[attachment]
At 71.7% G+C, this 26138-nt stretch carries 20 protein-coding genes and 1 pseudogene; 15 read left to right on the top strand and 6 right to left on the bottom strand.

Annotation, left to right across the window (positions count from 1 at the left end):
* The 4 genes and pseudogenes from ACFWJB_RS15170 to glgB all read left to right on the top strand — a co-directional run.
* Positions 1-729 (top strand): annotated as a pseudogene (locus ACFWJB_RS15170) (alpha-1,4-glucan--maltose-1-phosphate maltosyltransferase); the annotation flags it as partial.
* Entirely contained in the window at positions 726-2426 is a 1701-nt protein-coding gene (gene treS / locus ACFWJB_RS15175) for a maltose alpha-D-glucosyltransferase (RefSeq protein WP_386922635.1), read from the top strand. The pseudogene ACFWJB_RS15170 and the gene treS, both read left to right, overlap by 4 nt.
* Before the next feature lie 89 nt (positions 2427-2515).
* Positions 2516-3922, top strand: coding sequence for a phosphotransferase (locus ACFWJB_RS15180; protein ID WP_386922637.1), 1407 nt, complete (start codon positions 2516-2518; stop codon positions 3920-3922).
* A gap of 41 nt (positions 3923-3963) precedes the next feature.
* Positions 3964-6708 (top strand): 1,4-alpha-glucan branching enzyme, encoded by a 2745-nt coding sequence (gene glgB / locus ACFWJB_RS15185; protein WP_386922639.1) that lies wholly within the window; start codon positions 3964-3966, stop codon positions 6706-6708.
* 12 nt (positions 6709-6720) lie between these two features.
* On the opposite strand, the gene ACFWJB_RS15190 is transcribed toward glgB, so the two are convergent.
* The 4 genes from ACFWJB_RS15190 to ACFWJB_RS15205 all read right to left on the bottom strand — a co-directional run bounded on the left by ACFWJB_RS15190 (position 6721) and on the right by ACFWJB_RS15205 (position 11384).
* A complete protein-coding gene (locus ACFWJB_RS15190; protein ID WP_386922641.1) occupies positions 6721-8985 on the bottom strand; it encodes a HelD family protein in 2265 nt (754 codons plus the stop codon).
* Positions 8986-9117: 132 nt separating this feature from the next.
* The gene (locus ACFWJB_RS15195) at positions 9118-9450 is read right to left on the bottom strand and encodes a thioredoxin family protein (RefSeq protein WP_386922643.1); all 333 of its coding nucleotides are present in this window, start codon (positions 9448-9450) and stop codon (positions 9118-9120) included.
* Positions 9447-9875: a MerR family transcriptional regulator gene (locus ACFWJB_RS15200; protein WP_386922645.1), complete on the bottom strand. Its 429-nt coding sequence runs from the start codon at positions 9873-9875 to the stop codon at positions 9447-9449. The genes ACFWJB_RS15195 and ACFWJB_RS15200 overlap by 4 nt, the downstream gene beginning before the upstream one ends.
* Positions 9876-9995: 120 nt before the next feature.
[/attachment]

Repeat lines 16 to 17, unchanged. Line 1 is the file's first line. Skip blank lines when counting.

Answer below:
* Positions 9447-9875: a MerR family transcriptional regulator gene (locus ACFWJB_RS15200; protein WP_386922645.1), complete on the bottom strand. Its 429-nt coding sequence runs from the start codon at positions 9873-9875 to the stop codon at positions 9447-9449. The genes ACFWJB_RS15195 and ACFWJB_RS15200 overlap by 4 nt, the downstream gene beginning before the upstream one ends.
* Positions 9876-9995: 120 nt before the next feature.